The Touch



I’ve thought for a long time that playing the piano was as easy as sitting and putting both hands upon the keyboard. Crazy illusion. My intuition couldn’t be more wrong.
To achieve a good sound you’ve got to follow some steps or stages based in some exercises to know how to prepare the hand, to warm the muscles that are still unknown and that are important to reveal.

The process is slow but effective in the long run. In a world where everything moves at an irregular, exaggerated pace, Marie Jaëll offers us the possibility to shift down a gear, to listen to ourselves, to be silent and to seek the way, the path and the knowledge of our psychophysiological faculties, hidden in a corner of our being.

This is called the touch. The search for a memory, a déjà-vu that gives us an ephemeral sensation that we must constantly recall.

In fact, playing the piano can be a simple task. The problem or difficulty arises when we ask ourselves what we can do with the instrument, why we play, what we are looking for when we perform a piece, how to reach more thoroughly into the composer’s soul? How can we make the audience vibrate and participate in what can be a shared feeling, a tête à tête with the listener? The resources are numerous and very diverse: from tension-contraction and the awakening of tactile sensations with exercises outside the keyboard (rolls, ellipses, abductions, etc.), to the reorientation of the finger on the key that work with the lowered position allows, which frees and facilitates the finger to find the elasticity it needs to be able to get free from all sorts of tensions.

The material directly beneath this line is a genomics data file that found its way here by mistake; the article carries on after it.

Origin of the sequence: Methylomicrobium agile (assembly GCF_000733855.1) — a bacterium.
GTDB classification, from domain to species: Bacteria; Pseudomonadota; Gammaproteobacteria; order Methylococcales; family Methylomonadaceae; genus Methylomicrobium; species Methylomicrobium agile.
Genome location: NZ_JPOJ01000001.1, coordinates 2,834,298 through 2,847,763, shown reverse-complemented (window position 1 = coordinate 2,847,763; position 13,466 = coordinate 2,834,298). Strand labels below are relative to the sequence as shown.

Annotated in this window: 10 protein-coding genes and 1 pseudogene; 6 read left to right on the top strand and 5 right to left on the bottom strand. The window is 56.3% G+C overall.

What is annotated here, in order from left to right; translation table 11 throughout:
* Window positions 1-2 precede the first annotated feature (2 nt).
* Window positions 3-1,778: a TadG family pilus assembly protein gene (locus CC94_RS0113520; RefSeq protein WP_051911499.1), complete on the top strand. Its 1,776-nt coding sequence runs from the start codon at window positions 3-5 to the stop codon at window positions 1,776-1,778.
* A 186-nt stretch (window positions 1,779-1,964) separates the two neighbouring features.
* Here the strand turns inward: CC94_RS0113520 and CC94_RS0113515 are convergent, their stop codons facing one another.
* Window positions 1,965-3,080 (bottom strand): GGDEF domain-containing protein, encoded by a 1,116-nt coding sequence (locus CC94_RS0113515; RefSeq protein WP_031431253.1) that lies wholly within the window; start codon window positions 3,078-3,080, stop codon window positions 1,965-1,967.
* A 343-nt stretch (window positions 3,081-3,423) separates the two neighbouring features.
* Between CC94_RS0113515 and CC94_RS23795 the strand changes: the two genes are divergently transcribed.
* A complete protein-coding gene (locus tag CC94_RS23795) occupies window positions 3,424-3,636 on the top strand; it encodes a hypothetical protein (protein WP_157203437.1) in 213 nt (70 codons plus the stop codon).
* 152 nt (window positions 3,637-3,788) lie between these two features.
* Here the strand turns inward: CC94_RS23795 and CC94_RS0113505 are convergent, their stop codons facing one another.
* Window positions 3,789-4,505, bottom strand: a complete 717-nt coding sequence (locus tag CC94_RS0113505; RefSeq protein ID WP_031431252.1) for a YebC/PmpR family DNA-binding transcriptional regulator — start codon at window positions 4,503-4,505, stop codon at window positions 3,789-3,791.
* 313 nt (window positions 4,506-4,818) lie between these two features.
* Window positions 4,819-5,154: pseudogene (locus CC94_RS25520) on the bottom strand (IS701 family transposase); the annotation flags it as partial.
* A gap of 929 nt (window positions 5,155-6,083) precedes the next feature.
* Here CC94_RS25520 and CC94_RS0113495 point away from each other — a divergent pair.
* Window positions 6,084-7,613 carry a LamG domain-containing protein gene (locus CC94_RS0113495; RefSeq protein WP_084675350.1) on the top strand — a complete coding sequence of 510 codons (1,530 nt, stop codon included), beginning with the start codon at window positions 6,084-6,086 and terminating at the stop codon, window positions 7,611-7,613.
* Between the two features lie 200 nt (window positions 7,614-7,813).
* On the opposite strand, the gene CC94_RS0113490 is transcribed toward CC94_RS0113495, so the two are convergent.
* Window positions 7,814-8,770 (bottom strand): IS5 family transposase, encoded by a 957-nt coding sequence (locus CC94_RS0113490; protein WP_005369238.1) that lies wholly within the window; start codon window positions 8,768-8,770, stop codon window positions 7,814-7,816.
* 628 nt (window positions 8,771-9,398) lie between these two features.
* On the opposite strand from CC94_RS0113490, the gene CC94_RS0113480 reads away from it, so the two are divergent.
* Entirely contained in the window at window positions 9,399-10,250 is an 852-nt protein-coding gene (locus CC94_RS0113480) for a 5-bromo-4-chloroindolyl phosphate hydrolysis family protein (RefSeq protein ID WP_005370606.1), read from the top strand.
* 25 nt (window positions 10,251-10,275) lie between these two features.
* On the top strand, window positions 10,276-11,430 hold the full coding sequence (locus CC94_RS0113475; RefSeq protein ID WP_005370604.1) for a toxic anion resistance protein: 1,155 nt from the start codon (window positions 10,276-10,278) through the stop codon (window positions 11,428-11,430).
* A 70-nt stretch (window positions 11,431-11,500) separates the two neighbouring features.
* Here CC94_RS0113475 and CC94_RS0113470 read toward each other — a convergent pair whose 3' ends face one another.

“…A good stroke comes from a thought that has been released…” .

(Mrs. Bosch, student of Marie Jaëll, extracts from her book Art and Mastery of Artistic Movements with introduction by Eduardo del Pueyo)

The fact that follows from this process is freedom. Free playing is only achieved when the individual reaches a strong state of purity, with no obstacles or distractions in front of him and then the fingertip contact with the keyboard is in a light but adherent way, so as to be able to leave a good digital sound impression showing every element of the piece being performed.

It all seems easy at first sight, but the work must be constant and of great discipline, if satisfactory results are to be achieved. The act of playing can therefore become an art if it generates a mechanism with a dual nature: organic and aesthetic. It is a way of finding oneself.

Every day must be a reflection on the sensations that, by force of circumstance, a teacher initiated into this philosophy will awaken in us.

After a while, each one follows his own path with his own style but with solid bases, the result of years of scientific research, and discoveries in the intervention of the muscle groups which derive from the arm, and the forearm.

I encourage all those who wish to follow this path to persevere and not to weaken in the rhythm of research and perseverance.